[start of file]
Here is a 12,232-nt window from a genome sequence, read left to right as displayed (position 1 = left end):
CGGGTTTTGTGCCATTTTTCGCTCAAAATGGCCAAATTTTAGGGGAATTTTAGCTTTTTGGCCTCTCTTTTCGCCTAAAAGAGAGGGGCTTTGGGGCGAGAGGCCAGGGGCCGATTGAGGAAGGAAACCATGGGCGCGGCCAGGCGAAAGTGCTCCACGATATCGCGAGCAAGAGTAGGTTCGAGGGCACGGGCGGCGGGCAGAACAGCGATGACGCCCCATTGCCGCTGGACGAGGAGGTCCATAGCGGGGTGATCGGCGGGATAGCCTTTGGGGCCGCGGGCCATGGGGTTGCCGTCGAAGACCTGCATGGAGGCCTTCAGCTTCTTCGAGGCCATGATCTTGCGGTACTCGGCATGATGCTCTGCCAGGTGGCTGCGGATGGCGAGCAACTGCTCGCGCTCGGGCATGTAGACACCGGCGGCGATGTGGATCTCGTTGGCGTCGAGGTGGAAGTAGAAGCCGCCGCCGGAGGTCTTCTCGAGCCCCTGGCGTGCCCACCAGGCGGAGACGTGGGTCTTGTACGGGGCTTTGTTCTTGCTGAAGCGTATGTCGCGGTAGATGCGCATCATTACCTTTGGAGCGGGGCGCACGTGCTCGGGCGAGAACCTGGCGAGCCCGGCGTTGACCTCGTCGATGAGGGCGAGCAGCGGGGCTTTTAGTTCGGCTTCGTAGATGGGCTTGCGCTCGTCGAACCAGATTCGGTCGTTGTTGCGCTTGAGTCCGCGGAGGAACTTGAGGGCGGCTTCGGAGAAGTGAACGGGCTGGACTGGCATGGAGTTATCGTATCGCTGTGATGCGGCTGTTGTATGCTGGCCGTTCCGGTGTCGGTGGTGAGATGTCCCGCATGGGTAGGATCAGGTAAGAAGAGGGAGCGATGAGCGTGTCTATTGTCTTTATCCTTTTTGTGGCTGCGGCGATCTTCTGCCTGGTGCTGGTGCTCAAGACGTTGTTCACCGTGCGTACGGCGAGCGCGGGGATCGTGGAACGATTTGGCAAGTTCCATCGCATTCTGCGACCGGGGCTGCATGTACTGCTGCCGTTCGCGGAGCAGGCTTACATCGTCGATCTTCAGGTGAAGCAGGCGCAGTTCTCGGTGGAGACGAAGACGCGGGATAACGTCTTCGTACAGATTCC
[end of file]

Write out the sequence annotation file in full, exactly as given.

Here is a 12,232-nt window from a genome sequence, read left to right as displayed (position 1 = left end):
CGGGTTTTGTGCCATTTTTCGCTCAAAATGGCCAAATTTTAGGGGAATTTTAGCTTTTTGGCCTCTCTTTTCGCCTAAAAGAGAGGGGCTTTGGGGCGAGAGGCCAGGGGCCGATTGAGGAAGGAAACCATGGGCGCGGCCAGGCGAAAGTGCTCCACGATATCGCGAGCAAGAGTAGGTTCGAGGGCACGGGCGGCGGGCAGAACAGCGATGACGCCCCATTGCCGCTGGACGAGGAGGTCCATAGCGGGGTGATCGGCGGGATAGCCTTTGGGGCCGCGGGCCATGGGGTTGCCGTCGAAGACCTGCATGGAGGCCTTCAGCTTCTTCGAGGCCATGATCTTGCGGTACTCGGCATGATGCTCTGCCAGGTGGCTGCGGATGGCGAGCAACTGCTCGCGCTCGGGCATGTAGACACCGGCGGCGATGTGGATCTCGTTGGCGTCGAGGTGGAAGTAGAAGCCGCCGCCGGAGGTCTTCTCGAGCCCCTGGCGTGCCCACCAGGCGGAGACGTGGGTCTTGTACGGGGCTTTGTTCTTGCTGAAGCGTATGTCGCGGTAGATGCGCATCATTACCTTTGGAGCGGGGCGCACGTGCTCGGGCGAGAACCTGGCGAGCCCGGCGTTGACCTCGTCGATGAGGGCGAGCAGCGGGGCTTTTAGTTCGGCTTCGTAGATGGGCTTGCGCTCGTCGAACCAGATTCGGTCGTTGTTGCGCTTGAGTCCGCGGAGGAACTTGAGGGCGGCTTCGGAGAAGTGAACGGGCTGGACTGGCATGGAGTTATCGTATCGCTGTGATGCGGCTGTTGTATGCTGGCCGTTCCGGTGTCGGTGGTGAGATGTCCCGCATGGGTAGGATCAGGTAAGAAGAGGGAGCGATGAGCGTGTCTATTGTCTTTATCCTTTTTGTGGCTGCGGCGATCTTCTGCCTGGTGCTGGTGCTCAAGACGTTGTTCACCGTGCGTACGGCGAGCGCGGGGATCGTGGAACGATTTGGCAAGTTCCATCGCATTCTGCGACCGGGGCTGCATGTACTGCTGCCGTTCGCGGAGCAGGCTTACATCGTCGATCTTCAGGTGAAGCAGGCGCAGTTCTCGGTGGAGACGAAGACGCGGGATAACGTCTTCGTACAGATTCC